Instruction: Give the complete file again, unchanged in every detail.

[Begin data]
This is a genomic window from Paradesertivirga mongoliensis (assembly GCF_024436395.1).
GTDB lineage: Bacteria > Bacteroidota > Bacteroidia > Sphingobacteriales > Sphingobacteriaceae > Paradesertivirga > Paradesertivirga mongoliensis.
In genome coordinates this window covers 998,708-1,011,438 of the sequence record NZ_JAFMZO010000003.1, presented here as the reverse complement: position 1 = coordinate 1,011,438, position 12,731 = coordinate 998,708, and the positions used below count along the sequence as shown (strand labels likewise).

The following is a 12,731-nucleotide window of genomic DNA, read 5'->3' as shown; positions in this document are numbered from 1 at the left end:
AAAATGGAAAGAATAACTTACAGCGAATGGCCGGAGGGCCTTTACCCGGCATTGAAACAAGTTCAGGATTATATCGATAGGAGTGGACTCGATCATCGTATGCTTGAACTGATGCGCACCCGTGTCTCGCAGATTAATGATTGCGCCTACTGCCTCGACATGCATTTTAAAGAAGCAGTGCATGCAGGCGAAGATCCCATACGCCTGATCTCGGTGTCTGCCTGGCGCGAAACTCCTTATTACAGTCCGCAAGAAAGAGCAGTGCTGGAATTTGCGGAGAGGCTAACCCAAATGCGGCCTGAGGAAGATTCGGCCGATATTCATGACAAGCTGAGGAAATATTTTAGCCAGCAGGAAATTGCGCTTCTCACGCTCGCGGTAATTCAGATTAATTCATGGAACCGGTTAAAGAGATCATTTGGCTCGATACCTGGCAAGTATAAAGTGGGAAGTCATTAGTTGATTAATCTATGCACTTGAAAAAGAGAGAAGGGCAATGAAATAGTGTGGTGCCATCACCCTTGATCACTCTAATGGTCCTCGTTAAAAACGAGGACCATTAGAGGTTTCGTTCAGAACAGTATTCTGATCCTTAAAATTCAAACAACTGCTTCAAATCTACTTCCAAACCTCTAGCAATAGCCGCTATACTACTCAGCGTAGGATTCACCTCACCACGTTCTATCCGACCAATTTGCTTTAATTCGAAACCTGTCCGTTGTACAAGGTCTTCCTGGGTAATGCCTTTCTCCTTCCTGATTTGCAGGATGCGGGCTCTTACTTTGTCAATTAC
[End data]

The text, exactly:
This is a genomic window from Paradesertivirga mongoliensis (assembly GCF_024436395.1).
GTDB lineage: Bacteria > Bacteroidota > Bacteroidia > Sphingobacteriales > Sphingobacteriaceae > Paradesertivirga > Paradesertivirga mongoliensis.
In genome coordinates this window covers 998,708-1,011,438 of the sequence record NZ_JAFMZO010000003.1, presented here as the reverse complement: position 1 = coordinate 1,011,438, position 12,731 = coordinate 998,708, and the positions used below count along the sequence as shown (strand labels likewise).

The following is a 12,731-nucleotide window of genomic DNA, read 5'->3' as shown; positions in this document are numbered from 1 at the left end:
AAAATGGAAAGAATAACTTACAGCGAATGGCCGGAGGGCCTTTACCCGGCATTGAAACAAGTTCAGGATTATATCGATAGGAGTGGACTCGATCATCGTATGCTTGAACTGATGCGCACCCGTGTCTCGCAGATTAATGATTGCGCCTACTGCCTCGACATGCATTTTAAAGAAGCAGTGCATGCAGGCGAAGATCCCATACGCCTGATCTCGGTGTCTGCCTGGCGCGAAACTCCTTATTACAGTCCGCAAGAAAGAGCAGTGCTGGAATTTGCGGAGAGGCTAACCCAAATGCGGCCTGAGGAAGATTCGGCCGATATTCATGACAAGCTGAGGAAATATTTTAGCCAGCAGGAAATTGCGCTTCTCACGCTCGCGGTAATTCAGATTAATTCATGGAACCGGTTAAAGAGATCATTTGGCTCGATACCTGGCAAGTATAAAGTGGGAAGTCATTAGTTGATTAATCTATGCACTTGAAAAAGAGAGAAGGGCAATGAAATAGTGTGGTGCCATCACCCTTGATCACTCTAATGGTCCTCGTTAAAAACGAGGACCATTAGAGGTTTCGTTCAGAACAGTATTCTGATCCTTAAAATTCAAACAACTGCTTCAAATCTACTTCCAAACCTCTAGCAATAGCCGCTATACTACTCAGCGTAGGATTCACCTCACCACGTTCTATCCGACCAATTTGCTTTAATTCGAAACCTGTCCGTTGTACAAGGTCTTCCTGGGTAATGCCTTTCTCCTTCCTGATTTGCAGGATGCGGGCTCTTACTTTGTCAATTAC